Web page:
Éminence Handmade Organic Skin Care of Hungary has a mission “to enhance your well-being naturally” using only healthy ingredients containing organic and biodynamic fruits, vegetables, and herbs. The line is free of parabens, petrolatum, mineral oils, propylene glycol, and sodium lauryl sulfate. Additionally, Éminence does not test on animals and uses environmentally friendly packaging. With rare exception, previously reviewed products from the line have largely received rave reviews. Adding to the allure of Éminence are celebrity endorsements from known vegan actors, such as Olivia Wilde and Alicia Silverstone.

However, despite Éminence’s organic commitment, it was named in a 2010 complaint filed with the USDA by the Organic Consumers Association and various organic brands for falsely promoting products as truly organic. I couldn’t help but notice the amount of digital real estate dedicated to the green factor on the company’s site. Éminence is (now) a member of the North American Organic Trade Association and holds certifications by the USDA National Organic Program (in Oregon) as well as USDA accredited Agricultural Services Certified Organic, LLC. Éminence also holds various international certifications including Biokontroll, the main certification organization in Hungary. It’s important to note that certifications from said agencies do not apply to the entire product line, as evidenced by Éminence’s USDA collection, comprised of a mere three products.

Éminence is sold exclusively in salons and spas because, per its FAQ, “without the assistance of one of our professionals, you could select the wrong products for your skin type and fall short of your desired results.” If this were a medical-grade line, I would agree but I can’t see how it’s necessary to consult a professional for an organic line, many of which are sold en masse.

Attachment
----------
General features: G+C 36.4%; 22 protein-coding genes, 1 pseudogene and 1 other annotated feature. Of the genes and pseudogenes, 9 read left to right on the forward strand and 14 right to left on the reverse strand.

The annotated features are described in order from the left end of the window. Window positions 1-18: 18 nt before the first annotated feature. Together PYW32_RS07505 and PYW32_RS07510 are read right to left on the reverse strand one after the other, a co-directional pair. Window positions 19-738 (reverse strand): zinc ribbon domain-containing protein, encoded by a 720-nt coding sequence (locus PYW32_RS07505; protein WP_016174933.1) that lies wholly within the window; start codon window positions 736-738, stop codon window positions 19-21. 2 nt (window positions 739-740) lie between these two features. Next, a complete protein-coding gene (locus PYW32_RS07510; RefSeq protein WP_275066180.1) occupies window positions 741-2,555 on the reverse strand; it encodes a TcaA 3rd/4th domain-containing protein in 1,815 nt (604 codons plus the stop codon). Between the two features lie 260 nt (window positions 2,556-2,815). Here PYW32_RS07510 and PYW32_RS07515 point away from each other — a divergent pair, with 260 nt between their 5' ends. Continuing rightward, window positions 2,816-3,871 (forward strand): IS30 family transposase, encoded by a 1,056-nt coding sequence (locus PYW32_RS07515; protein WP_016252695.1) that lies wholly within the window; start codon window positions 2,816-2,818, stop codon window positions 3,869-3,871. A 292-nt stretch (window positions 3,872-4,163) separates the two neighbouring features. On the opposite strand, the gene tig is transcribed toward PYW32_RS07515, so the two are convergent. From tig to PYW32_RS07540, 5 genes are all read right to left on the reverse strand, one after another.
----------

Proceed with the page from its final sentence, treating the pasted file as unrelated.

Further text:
Nonetheless, the Firm Skin Acai Cleanser ($38), which I was recently given to test, indicates it is made for all skin types (more on that later), especially mature and dehydrated skin. I have mature and dehydrated skin and held high hopes that this cleanser would suit my skin’s needs. Upon dispensing the product from the pump, I noted this is a cream cleanser, which I felt should have been disclosed somewhere on the packaging.

The cleanser contains an abundant amount of fruit juices, including acai berry, raspberry, and blueberry juices as well as blueberry essence, a pure fruit essence recovered from blueberry juice prior to concentration. I’m uncertain as to why both blueberry juice and the essence are needed. The Éminence ingredients glossary simply lists blueberry, so I didn’t get any answers there. There is some debate regarding the effectiveness of using certain antioxidants topically vs. orally, and I’m not convinced that slathering blueberry juice on my face will protect me from free radicals. The ingredients also include Biocomplex, a proprietary antioxidant blend containing vitamins A, ester C, E, coenzyme Q10 and alpha lipoic acid, all of which are effective topical antioxidants (ester C in particular). While adding antioxidants to a cleanser can’t hurt, I wouldn’t rely on it as an alternative to a separate topical antioxidant. Well-formulated topical antioxidants are highly concentrated and designed for optimal absorption of the active ingredients.